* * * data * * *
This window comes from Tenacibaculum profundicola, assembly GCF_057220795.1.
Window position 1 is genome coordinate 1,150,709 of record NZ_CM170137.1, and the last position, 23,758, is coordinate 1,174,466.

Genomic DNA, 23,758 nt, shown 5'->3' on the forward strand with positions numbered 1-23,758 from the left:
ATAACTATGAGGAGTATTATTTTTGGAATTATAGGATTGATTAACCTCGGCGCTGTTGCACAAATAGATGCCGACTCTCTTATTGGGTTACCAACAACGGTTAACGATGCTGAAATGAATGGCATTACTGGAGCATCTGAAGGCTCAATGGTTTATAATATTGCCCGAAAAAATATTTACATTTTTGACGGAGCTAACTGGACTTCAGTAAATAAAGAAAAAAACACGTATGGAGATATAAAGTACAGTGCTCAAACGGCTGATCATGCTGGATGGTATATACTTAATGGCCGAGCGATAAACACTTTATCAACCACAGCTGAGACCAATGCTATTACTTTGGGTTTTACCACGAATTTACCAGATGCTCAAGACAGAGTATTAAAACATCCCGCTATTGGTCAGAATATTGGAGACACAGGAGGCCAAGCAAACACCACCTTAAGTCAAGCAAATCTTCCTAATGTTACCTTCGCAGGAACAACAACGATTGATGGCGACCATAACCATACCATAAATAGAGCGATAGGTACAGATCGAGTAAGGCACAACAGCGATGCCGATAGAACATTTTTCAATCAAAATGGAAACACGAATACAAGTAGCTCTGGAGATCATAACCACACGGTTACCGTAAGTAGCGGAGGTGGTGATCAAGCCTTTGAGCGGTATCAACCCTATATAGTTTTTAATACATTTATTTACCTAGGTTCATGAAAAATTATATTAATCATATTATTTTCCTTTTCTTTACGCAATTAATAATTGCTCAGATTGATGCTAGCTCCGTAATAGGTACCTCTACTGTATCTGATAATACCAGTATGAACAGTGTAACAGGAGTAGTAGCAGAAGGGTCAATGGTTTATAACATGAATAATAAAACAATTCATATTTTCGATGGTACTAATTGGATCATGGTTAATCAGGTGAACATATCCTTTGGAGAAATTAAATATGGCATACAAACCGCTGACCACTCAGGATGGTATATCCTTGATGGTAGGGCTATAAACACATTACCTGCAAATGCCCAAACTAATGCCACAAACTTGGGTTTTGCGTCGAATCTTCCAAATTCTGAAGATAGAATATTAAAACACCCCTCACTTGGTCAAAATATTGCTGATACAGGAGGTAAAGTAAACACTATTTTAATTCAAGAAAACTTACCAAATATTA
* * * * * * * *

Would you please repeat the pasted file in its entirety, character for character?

This window comes from Tenacibaculum profundicola, assembly GCF_057220795.1.
Window position 1 is genome coordinate 1,150,709 of record NZ_CM170137.1, and the last position, 23,758, is coordinate 1,174,466.

Genomic DNA, 23,758 nt, shown 5'->3' on the forward strand with positions numbered 1-23,758 from the left:
ATAACTATGAGGAGTATTATTTTTGGAATTATAGGATTGATTAACCTCGGCGCTGTTGCACAAATAGATGCCGACTCTCTTATTGGGTTACCAACAACGGTTAACGATGCTGAAATGAATGGCATTACTGGAGCATCTGAAGGCTCAATGGTTTATAATATTGCCCGAAAAAATATTTACATTTTTGACGGAGCTAACTGGACTTCAGTAAATAAAGAAAAAAACACGTATGGAGATATAAAGTACAGTGCTCAAACGGCTGATCATGCTGGATGGTATATACTTAATGGCCGAGCGATAAACACTTTATCAACCACAGCTGAGACCAATGCTATTACTTTGGGTTTTACCACGAATTTACCAGATGCTCAAGACAGAGTATTAAAACATCCCGCTATTGGTCAGAATATTGGAGACACAGGAGGCCAAGCAAACACCACCTTAAGTCAAGCAAATCTTCCTAATGTTACCTTCGCAGGAACAACAACGATTGATGGCGACCATAACCATACCATAAATAGAGCGATAGGTACAGATCGAGTAAGGCACAACAGCGATGCCGATAGAACATTTTTCAATCAAAATGGAAACACGAATACAAGTAGCTCTGGAGATCATAACCACACGGTTACCGTAAGTAGCGGAGGTGGTGATCAAGCCTTTGAGCGGTATCAACCCTATATAGTTTTTAATACATTTATTTACCTAGGTTCATGAAAAATTATATTAATCATATTATTTTCCTTTTCTTTACGCAATTAATAATTGCTCAGATTGATGCTAGCTCCGTAATAGGTACCTCTACTGTATCTGATAATACCAGTATGAACAGTGTAACAGGAGTAGTAGCAGAAGGGTCAATGGTTTATAACATGAATAATAAAACAATTCATATTTTCGATGGTACTAATTGGATCATGGTTAATCAGGTGAACATATCCTTTGGAGAAATTAAATATGGCATACAAACCGCTGACCACTCAGGATGGTATATCCTTGATGGTAGGGCTATAAACACATTACCTGCAAATGCCCAAACTAATGCCACAAACTTGGGTTTTGCGTCGAATCTTCCAAATTCTGAAGATAGAATATTAAAACACCCCTCACTTGGTCAAAATATTGCTGATACAGGAGGTAAAGTAAACACTATTTTAATTCAAGAAAACTTACCAAATATTA